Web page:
Nothing in this universe works well until you choose the appropriate path, and good portrait-drawing requires the same. You can’t just pick up a pencil, an eraser, a sketch pad, and a piece of paper and start portrait drawing while expecting it to turn out fabulous. Even the most seasoned and accomplished portrait-drawing artists require ideal settings for their work to shine.
If you’re new to drawing from observation, portrait drawing can seem a little daunting. If your drawing is out of proportion or you don’t know how to portray the essential elements, there are a lot of things that can go wrong.
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Portrait-sketching is a type of observational drawing that concentrates on capturing the human face, its features, tones, and expressions. To accurately reflect a likeness in a portrait-drawing from observation, you must perform several precise tutorials.
Today’s “portrait drawing tips for beginners” blog will provide you with all of the portrait-drawing tutorial information that you require to become a more effective portrait artist. These portrait drawing tips for beginners will help you become a better, more confident, more capable portrait-sketching artist. Whether you want to break into the art world, build your portfolio, start a YouTube lesson channel, or hone your skills, this is the place to be.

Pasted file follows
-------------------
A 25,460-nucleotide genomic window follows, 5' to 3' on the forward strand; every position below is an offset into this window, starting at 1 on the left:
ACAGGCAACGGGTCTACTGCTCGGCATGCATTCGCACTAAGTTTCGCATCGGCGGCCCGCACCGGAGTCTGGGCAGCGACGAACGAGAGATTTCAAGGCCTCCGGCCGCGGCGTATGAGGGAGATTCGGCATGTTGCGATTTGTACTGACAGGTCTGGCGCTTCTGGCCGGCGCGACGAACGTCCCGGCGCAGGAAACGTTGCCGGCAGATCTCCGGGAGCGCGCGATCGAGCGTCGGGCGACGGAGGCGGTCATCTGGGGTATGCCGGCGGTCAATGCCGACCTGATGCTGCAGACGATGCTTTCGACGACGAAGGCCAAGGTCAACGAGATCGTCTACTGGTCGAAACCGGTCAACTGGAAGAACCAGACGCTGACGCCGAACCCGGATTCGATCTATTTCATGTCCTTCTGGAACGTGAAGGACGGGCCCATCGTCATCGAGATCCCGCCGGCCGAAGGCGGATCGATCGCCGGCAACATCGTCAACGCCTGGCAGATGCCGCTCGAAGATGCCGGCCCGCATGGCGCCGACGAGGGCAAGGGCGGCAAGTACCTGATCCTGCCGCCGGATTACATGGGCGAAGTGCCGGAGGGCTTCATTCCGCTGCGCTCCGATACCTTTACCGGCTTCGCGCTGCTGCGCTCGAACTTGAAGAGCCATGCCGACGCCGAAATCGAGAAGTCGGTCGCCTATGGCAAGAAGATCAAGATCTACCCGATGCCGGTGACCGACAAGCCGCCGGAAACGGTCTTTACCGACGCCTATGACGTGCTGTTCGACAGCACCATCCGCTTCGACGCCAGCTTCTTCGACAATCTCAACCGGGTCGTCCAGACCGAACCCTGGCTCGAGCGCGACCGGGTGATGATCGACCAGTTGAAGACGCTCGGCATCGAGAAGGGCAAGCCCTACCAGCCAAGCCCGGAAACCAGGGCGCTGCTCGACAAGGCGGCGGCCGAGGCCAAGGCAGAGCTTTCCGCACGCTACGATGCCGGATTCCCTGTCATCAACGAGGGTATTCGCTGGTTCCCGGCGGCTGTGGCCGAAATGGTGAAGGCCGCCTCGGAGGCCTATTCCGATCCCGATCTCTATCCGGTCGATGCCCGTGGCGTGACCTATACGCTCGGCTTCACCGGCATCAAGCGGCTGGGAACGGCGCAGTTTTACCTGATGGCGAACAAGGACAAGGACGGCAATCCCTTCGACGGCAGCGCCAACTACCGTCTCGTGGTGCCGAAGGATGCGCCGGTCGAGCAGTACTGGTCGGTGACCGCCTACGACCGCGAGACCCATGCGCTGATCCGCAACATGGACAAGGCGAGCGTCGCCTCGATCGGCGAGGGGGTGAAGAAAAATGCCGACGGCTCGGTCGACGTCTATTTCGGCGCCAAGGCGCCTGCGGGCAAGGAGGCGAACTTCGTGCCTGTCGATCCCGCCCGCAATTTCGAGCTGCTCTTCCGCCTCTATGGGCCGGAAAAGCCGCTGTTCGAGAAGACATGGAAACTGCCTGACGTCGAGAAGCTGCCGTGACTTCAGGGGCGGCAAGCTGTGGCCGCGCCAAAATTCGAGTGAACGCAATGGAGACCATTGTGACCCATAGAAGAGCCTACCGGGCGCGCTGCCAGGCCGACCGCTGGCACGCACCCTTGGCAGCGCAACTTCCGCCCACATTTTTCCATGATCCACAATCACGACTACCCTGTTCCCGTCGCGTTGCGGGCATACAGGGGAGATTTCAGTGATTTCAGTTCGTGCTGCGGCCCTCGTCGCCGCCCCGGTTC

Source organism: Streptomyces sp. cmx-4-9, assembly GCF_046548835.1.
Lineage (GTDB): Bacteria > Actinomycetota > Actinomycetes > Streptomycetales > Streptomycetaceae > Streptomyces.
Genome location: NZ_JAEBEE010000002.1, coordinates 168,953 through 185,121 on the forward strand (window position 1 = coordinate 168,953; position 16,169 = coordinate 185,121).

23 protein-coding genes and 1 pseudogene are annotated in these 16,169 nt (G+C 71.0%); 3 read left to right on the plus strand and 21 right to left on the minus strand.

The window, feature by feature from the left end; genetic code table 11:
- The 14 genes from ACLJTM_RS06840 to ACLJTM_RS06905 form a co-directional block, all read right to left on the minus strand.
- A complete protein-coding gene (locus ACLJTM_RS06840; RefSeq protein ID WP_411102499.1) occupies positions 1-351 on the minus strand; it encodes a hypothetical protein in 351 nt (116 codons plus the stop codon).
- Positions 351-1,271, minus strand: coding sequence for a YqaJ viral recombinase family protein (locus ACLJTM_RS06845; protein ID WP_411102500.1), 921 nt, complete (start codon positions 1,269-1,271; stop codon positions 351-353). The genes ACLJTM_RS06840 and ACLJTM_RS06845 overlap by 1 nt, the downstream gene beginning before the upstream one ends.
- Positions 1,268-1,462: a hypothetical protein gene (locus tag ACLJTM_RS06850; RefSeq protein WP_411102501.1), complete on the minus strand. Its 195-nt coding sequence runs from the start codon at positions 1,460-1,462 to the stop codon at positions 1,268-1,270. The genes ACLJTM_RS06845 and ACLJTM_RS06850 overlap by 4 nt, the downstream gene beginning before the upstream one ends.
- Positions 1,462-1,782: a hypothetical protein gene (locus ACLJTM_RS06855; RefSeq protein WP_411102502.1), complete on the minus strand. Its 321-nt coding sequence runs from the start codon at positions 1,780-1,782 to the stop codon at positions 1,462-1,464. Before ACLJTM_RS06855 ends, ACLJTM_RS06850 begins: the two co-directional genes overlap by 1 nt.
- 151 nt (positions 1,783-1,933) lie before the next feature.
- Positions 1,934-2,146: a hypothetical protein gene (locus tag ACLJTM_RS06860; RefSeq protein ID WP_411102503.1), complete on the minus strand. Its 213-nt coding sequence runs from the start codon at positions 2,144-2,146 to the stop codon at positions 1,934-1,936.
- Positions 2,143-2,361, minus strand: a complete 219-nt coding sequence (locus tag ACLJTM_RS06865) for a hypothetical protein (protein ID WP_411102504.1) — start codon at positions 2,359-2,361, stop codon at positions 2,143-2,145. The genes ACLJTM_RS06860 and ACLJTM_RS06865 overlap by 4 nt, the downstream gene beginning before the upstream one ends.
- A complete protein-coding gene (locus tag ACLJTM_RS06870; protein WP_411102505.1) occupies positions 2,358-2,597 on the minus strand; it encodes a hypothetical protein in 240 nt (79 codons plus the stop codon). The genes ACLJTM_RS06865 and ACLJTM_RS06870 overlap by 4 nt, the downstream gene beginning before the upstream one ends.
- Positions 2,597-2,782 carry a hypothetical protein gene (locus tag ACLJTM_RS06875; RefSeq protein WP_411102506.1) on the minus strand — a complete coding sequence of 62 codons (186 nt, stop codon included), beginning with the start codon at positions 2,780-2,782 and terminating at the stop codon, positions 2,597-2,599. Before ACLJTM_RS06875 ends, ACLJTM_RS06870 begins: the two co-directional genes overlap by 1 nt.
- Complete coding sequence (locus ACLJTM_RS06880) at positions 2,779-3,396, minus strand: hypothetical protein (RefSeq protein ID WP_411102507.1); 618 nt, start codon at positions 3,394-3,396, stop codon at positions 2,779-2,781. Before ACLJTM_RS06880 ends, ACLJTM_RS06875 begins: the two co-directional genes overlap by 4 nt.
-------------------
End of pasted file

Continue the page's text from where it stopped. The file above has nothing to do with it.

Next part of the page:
Here are the best portrait drawing tips for beginners you need to level up your art game.
Portrait Drawing Tips For Beginners – Get Set Go!
To begin your tutorial or practice, you must first have peace of mind. You must devote 100% of your attention to what you’re doing, and you must have a clear picture in your mind of what you want on the paper. This perfect “portrait drawing tips for beginners” guide is incomplete without this step.
Analyze your thoughts in light of the artwork’s requirements, then select a location with the least amount of distractions and settle in. Before you begin your artwork/tutorial, go through your Instagram feed or listen to your favorite relaxing artist, but don’t do so to the point that you lose interest in it (Yes, we all know that happens xD).
To get in the mood, light some fragrant candles. Candles are believed to assist you in concentrating all of your attention and energy.
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So, clear your mind and get in the mood to get started on your tutorial for the masterpiece.
1. Make a strategy and gather all your tools
This entails having a firm grasp on the message you wish to convey through your portrait drawing. To begin your tutorial session, you must first develop a strategy.